How I had so much time during my Christmas and New Years break yet seemed to accomplish so little...

Bob Waldmiller

Originally published January 1992

This is probably a familiar title for most of us who build airplanes, but I actually thought I was going to make progress. Well, it turns out I did make a lot of progress the first week and had to undo it the second week.

If you don't recall, I'm building a highly modified Corby Starlet called Excalibur. It's an all wood low wing monoplane with fabric covering on the wings and control surfaces. Right now, I'm building up the fuselage which requires making two spruce trusses and covering them with 3/32 inch birch plywood. These become the fuselage sides. Oh yes, I did make a left and a right side instead of two lefts. Finally these sides get fitted to the fuselage bulkheads and presto I get a wooden fuselage.

I made up the spruce trusses a few weeks earlier and all I had to do was cover them with plywood. The only trouble is that the fuselage sides are thirteen feet long by about two feet wide and the cold, dry winter months are about the worst time to work with the plywood. So I proceeded...

I covered the left side while the truss was still in the jig and built a heat tent over the assembly to keep it above 70 degrees all night long so the epoxy would cure. Then I reset the jig and did the same for the right side.

Then Norm Howell and I decided that it was time to build a loft in the hangar at Fox Field so we had a place to store our treasures of airplane parts and junk and stuff. One spin off of the loft was that it allowed us to drop a plastic curtain in the back third of the hangar and warm it up with Norm's Jet-A burning, 50000 BTU, after-burning, blowtorch of a heater. It took the chill off the work area and allowed Norm to progress with his Long-EZ rhino-plasty (more on that later).

A few days later while I was setting up the bulkheads on my jigging table we had the most evil rainstorm I've seen in months. When I looked at my beautifully skinned fuselage sides, I noticed the plywood had buckled. There was no failure in the wood and in fact it was still airworthy but I was convinced that these ugly, distorted skins had no place on my airplane.

It was time to consult Tony Bingelis. Right there on page 116 of his book The Sportplane Builder, Tony says, "Humidity, or rather the lack of it, can be troublesome. ...Plywood panels, if glued to a fuselage frame or wing panels, will expand at some future date when the humidity gets back to normal levels." So it turns out, my plywood got too dry while in the heat tent and I was going to have to recover my fuselage trusses.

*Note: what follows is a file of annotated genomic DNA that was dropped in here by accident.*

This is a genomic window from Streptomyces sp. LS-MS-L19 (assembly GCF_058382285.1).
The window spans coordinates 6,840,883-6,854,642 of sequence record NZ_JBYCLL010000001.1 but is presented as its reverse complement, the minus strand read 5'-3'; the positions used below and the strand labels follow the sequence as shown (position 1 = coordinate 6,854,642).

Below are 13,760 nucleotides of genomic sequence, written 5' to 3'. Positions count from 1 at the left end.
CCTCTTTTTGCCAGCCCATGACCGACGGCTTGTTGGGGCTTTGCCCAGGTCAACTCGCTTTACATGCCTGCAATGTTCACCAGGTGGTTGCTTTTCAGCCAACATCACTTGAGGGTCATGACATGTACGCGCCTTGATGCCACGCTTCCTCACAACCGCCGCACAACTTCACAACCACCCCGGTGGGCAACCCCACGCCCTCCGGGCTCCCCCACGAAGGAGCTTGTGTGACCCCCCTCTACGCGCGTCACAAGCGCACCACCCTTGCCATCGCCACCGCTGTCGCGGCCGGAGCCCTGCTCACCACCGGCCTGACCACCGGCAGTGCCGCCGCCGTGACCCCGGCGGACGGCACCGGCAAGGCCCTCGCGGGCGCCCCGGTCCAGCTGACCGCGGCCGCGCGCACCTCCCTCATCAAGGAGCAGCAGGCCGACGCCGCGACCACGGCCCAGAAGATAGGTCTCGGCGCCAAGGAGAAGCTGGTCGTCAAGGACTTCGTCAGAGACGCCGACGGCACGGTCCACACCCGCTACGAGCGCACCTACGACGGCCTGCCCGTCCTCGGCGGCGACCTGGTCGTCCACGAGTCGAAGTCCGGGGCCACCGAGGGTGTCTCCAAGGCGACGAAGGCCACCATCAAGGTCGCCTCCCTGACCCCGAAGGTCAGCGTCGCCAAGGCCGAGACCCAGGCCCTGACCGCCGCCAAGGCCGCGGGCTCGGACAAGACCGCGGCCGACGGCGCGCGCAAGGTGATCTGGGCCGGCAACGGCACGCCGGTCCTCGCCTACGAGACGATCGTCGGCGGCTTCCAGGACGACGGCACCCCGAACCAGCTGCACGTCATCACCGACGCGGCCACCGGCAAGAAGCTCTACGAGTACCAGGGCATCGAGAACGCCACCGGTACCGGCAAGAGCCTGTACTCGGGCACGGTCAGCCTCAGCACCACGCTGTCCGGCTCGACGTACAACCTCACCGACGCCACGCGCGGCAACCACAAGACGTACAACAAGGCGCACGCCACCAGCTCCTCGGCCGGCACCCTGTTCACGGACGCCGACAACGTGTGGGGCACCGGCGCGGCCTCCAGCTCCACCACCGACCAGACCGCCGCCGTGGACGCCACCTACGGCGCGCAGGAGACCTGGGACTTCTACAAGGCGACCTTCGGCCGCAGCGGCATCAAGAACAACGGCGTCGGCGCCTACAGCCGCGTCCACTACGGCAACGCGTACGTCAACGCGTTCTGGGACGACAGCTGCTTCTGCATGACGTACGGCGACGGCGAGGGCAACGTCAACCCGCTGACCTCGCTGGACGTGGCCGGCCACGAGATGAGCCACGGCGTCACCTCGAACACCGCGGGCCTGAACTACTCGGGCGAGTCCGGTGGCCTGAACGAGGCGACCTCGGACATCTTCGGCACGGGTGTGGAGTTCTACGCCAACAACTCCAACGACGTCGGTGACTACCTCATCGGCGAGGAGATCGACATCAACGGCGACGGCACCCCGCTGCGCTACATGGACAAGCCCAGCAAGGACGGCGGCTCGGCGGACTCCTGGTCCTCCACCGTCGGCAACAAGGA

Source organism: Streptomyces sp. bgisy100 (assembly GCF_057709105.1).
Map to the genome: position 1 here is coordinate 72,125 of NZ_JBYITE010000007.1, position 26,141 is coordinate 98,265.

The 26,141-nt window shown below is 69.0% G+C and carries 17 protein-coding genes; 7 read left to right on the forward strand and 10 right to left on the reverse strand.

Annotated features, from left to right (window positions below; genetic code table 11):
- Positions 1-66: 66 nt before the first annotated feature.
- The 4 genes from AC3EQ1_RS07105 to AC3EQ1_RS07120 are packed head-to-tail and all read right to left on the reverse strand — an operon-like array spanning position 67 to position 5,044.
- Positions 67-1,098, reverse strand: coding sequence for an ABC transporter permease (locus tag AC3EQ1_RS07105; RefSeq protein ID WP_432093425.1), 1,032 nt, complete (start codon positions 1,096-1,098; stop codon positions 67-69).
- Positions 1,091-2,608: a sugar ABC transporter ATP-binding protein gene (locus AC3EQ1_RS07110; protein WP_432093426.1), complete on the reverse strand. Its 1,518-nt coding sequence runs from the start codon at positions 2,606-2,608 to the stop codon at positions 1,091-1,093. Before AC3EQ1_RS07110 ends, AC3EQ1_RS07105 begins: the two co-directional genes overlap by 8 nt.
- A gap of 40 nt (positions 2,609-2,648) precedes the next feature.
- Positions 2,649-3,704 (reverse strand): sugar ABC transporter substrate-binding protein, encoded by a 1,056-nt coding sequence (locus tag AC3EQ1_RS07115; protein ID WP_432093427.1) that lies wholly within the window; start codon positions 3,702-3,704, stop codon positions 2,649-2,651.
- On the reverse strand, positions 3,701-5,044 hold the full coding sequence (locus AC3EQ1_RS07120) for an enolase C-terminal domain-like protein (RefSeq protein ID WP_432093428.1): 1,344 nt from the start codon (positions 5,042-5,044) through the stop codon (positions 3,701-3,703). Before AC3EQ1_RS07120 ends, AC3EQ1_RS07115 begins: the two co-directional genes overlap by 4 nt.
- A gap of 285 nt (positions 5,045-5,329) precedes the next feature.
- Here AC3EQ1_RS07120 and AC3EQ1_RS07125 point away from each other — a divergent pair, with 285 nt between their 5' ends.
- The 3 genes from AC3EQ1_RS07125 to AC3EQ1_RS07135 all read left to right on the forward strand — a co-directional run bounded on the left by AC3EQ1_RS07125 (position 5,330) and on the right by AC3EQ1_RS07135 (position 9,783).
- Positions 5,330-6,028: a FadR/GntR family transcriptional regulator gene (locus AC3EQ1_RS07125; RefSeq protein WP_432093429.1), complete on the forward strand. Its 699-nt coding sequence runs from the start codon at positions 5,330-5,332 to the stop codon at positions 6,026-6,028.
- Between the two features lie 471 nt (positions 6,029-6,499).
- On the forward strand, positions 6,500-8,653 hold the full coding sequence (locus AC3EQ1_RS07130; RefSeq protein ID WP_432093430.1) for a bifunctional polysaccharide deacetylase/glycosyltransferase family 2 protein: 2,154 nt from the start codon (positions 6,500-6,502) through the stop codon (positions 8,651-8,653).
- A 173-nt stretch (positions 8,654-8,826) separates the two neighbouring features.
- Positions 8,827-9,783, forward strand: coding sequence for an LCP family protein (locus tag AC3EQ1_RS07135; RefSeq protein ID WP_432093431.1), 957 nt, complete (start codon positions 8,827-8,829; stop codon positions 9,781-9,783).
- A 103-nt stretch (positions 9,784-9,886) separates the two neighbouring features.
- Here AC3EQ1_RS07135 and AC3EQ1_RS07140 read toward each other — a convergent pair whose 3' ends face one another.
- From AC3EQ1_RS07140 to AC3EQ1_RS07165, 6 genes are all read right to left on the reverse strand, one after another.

This time I took a different approach. With Mike Pelletier's help we coated the spruce with a thick layer of epoxy before laying the new birch plywood in place and then we sprayed some water on the plywood to help raise its humidity. Then we put both sides in a vacuum bag to apply the clamping pressure (about 300 lb per square foot). And finally, we built the heat tent over the entire assembly to keep it warm overnight. (There's about 8 hours of work in this paragraph alone.)

The next morning when I opened it all up I found the epoxy glue line was even and nearly perfect due to the vacuum bag but we added a little too much water to the plywood. So I took the fuselage sides out of the vacuum bag and put them back into the heat tent at a little above ambient temperature to help dry them out.

The plywood ended up being drum tight and is now quite satisfactory. So in my two weeks of work I had accomplished a two day job and advanced to the next level on that infinite learning curve of aircraft building.

Now, about that rhino-plasty. Norm had decided a long while ago that the original Rutan style nose on his Long-EZ was really ugly. It had all the sex appeal of an eroded pyramid so it just had to go. A while back he converted the original nose to fiberglass and foam dust and started gluing new foam in place. With Mike Pelletier's help, Norm managed to finish attaching new foam blocks and carving the whole thing to a pleasing shape. Then they fiberglassed the entire thing. It really looks good and aerodynamic now although it doesn't match the illustration in the plans anymore. Since the Long-EZ plans set has the illustration below in the section on how to carve the nose on one's Long-EZ, I think Norm should've stuck to the plans--it'd give his plane some character don't you think?

Cartoon 1 Cartoon 2Cartoon 3

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Revised -- 31 March 1997